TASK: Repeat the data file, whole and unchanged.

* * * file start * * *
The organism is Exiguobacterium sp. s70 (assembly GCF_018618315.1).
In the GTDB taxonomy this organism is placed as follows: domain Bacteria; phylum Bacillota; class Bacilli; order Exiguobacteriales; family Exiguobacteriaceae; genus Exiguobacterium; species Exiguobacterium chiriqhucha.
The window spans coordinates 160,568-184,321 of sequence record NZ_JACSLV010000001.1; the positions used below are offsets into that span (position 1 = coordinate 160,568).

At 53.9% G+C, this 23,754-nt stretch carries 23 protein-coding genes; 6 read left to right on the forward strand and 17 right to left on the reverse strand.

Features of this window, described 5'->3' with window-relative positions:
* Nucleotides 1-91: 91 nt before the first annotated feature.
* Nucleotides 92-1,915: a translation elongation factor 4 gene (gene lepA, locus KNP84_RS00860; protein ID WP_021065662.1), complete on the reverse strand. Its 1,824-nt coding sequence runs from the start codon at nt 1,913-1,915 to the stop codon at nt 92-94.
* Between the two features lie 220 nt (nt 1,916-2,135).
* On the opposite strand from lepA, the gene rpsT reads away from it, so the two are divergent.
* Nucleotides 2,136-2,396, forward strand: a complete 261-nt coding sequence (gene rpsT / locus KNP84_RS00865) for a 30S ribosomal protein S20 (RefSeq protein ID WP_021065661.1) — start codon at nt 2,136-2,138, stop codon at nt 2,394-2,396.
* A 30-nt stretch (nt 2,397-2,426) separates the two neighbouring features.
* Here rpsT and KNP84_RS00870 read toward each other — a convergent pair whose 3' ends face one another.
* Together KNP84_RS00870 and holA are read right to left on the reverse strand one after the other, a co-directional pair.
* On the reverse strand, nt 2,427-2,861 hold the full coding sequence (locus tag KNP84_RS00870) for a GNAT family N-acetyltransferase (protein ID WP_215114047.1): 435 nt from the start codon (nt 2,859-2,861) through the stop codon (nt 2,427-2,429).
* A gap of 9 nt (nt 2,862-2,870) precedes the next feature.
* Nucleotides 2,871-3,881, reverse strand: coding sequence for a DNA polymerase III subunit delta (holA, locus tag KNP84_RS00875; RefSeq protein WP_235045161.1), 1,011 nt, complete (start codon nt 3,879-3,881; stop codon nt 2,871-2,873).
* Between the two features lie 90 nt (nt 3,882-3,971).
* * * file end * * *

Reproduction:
The organism is Exiguobacterium sp. s70 (assembly GCF_018618315.1).
In the GTDB taxonomy this organism is placed as follows: domain Bacteria; phylum Bacillota; class Bacilli; order Exiguobacteriales; family Exiguobacteriaceae; genus Exiguobacterium; species Exiguobacterium chiriqhucha.
The window spans coordinates 160,568-184,321 of sequence record NZ_JACSLV010000001.1; the positions used below are offsets into that span (position 1 = coordinate 160,568).

At 53.9% G+C, this 23,754-nt stretch carries 23 protein-coding genes; 6 read left to right on the forward strand and 17 right to left on the reverse strand.

Features of this window, described 5'->3' with window-relative positions:
* Nucleotides 1-91: 91 nt before the first annotated feature.
* Nucleotides 92-1,915: a translation elongation factor 4 gene (gene lepA, locus KNP84_RS00860; protein ID WP_021065662.1), complete on the reverse strand. Its 1,824-nt coding sequence runs from the start codon at nt 1,913-1,915 to the stop codon at nt 92-94.
* Between the two features lie 220 nt (nt 1,916-2,135).
* On the opposite strand from lepA, the gene rpsT reads away from it, so the two are divergent.
* Nucleotides 2,136-2,396, forward strand: a complete 261-nt coding sequence (gene rpsT / locus KNP84_RS00865) for a 30S ribosomal protein S20 (RefSeq protein ID WP_021065661.1) — start codon at nt 2,136-2,138, stop codon at nt 2,394-2,396.
* A 30-nt stretch (nt 2,397-2,426) separates the two neighbouring features.
* Here rpsT and KNP84_RS00870 read toward each other — a convergent pair whose 3' ends face one another.
* Together KNP84_RS00870 and holA are read right to left on the reverse strand one after the other, a co-directional pair.
* On the reverse strand, nt 2,427-2,861 hold the full coding sequence (locus tag KNP84_RS00870) for a GNAT family N-acetyltransferase (protein ID WP_215114047.1): 435 nt from the start codon (nt 2,859-2,861) through the stop codon (nt 2,427-2,429).
* A gap of 9 nt (nt 2,862-2,870) precedes the next feature.
* Nucleotides 2,871-3,881, reverse strand: coding sequence for a DNA polymerase III subunit delta (holA, locus tag KNP84_RS00875; RefSeq protein WP_235045161.1), 1,011 nt, complete (start codon nt 3,879-3,881; stop codon nt 2,871-2,873).
* Between the two features lie 90 nt (nt 3,882-3,971).